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The Dramatic Disparities between the Tragic Casualties of Virginia Tech and War

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THE UNIVERSITY OF SOUTHERN MISSISSIPPI
Marketing and Public Relations
OPINION COLUMN

For Immediate Release

May 8, 2007  

EDITOR’S NOTE: The following opinion piece is written by Dr. Raymond Scurfield, professor and director of the Katrina Research Center at The University of Southern Mississippi. An accompanying photo of Scurfield is available for download online at: http://www.usm.edu/pr/cms/index.php?option=com_content&task=view&id=693&Itemid=2.

The Dramatic Disparities between the Tragic Casualties of Virginia Tech and War

By Dr. Raymond Scurfield

Gulfport -- The 32 people murdered at Virginia Tech on April 16 have received an amazing and heartfelt plethora of national media coverage and public attention for several days, and rightfully so.

This coverage included front page stories, color photographs and columns about each victim; all national magazines and television stations carried major in-depth coverage. Virginia Tech is rallying, shouting out, "as terrible as the deaths are, we shall survive and not be defined by this, and we will not forget those who were killed." What a wonderful community and national outpouring of grief, caring, reflection, recognition and determination.

Conversely, as a Vietnam veteran, I am acutely aware of the contrast and the deafening sounds of silence about almost all of the deaths in Iraq and Afghanistan of American servicemen and women. These deaths were recorded in small boxes at the bottom of a page in newspapers. An example of such a recording states, “A Marine died Friday during combat in Anbar province;” some notices add name, rank and hometown. No photographs or columns of testimony about each war casualty, about their lives and dreams that had been snuffed out in the war zone; no coverage of what family, friends, former schoolmates and teachers had to say about them. No nation glued to the television, no other national media coverage and no sharing in a national communal grieving and homage.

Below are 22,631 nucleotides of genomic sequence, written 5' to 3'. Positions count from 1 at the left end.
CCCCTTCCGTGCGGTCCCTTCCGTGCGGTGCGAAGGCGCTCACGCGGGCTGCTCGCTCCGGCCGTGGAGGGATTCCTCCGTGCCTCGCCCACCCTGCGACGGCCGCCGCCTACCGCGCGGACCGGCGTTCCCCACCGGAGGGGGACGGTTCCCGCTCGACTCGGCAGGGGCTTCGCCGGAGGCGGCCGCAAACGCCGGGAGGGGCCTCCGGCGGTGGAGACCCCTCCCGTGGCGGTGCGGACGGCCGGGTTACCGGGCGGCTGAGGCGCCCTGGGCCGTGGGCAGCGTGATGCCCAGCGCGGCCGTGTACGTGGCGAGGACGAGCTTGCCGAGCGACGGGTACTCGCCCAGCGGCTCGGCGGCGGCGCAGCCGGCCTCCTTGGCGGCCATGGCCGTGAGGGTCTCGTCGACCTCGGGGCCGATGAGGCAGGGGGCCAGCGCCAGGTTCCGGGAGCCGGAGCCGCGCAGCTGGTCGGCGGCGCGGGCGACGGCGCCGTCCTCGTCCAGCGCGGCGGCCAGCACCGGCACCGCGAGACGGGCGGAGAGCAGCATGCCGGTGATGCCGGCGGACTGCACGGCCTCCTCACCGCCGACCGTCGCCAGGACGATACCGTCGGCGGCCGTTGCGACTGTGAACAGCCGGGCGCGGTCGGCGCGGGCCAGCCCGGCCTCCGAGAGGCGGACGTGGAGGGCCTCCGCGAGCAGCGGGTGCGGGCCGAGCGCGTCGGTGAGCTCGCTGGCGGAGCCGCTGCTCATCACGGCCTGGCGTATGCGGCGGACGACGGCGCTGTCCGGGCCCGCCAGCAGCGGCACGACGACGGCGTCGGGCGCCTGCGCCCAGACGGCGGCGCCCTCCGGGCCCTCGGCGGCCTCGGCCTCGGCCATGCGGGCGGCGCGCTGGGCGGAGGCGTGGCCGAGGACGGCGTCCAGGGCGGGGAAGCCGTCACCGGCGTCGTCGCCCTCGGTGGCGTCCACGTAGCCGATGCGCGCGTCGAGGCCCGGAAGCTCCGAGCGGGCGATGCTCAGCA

In fact, the over 3,300 killed-in-action (KIA) in Iraq and Afghanistan have all arrived back in the United States in caskets – in the middle of the night. This is a purposeful political decision to keep our war casualties shrouded in secrecy – diametrically opposite to the national spotlight shining on Virginia Tech. Similar treatment occurs for those classified as wounded-in-action (WIA) and arriving on medical evacuation flights. There are no television cameras to greet them or interviews about how they survived. In contrast to the wounded survivors at Virginia Tech, there are no interviews about their thoughts regarding their comrades-in-arms who were killed. I was in tears as one wounded Virginia Tech survivor described his fortune to be alive and his grief over those killed. Yes, this is how the coverage and homage should be.

Wait a minute. Why not the same extent of coverage and homage for each serviceman and woman KIA and WIA as that accorded to the Virginia Tech casualties? Are American servicemen and women war casualties so inconsequential as to not deserve such prominent, in-depth homage as a group, let alone as individuals? Or perhaps there are just so many KIA and WIA that the grief would be overwhelming if the media and the public attempted to pay the same depth of coverage and homage.

Is it that too many in our country, from political figures and other leaders down to John and Jane Doe citizen, want to avert the painful reality of the mounting toll of losses and how horrific the actual daily carnage of this war is for American servicemen and women? Lest we forget, there is the exponentially greater carnage to the Iraqi people.

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I am a social work professor at the University of Southern Mississippi-Gulf Coast, a survivor of Hurricane Katrina and of the Vietnam War and recognized for my mental health expertise in post-traumatic stress, especially war-related. I had a (more...)
 

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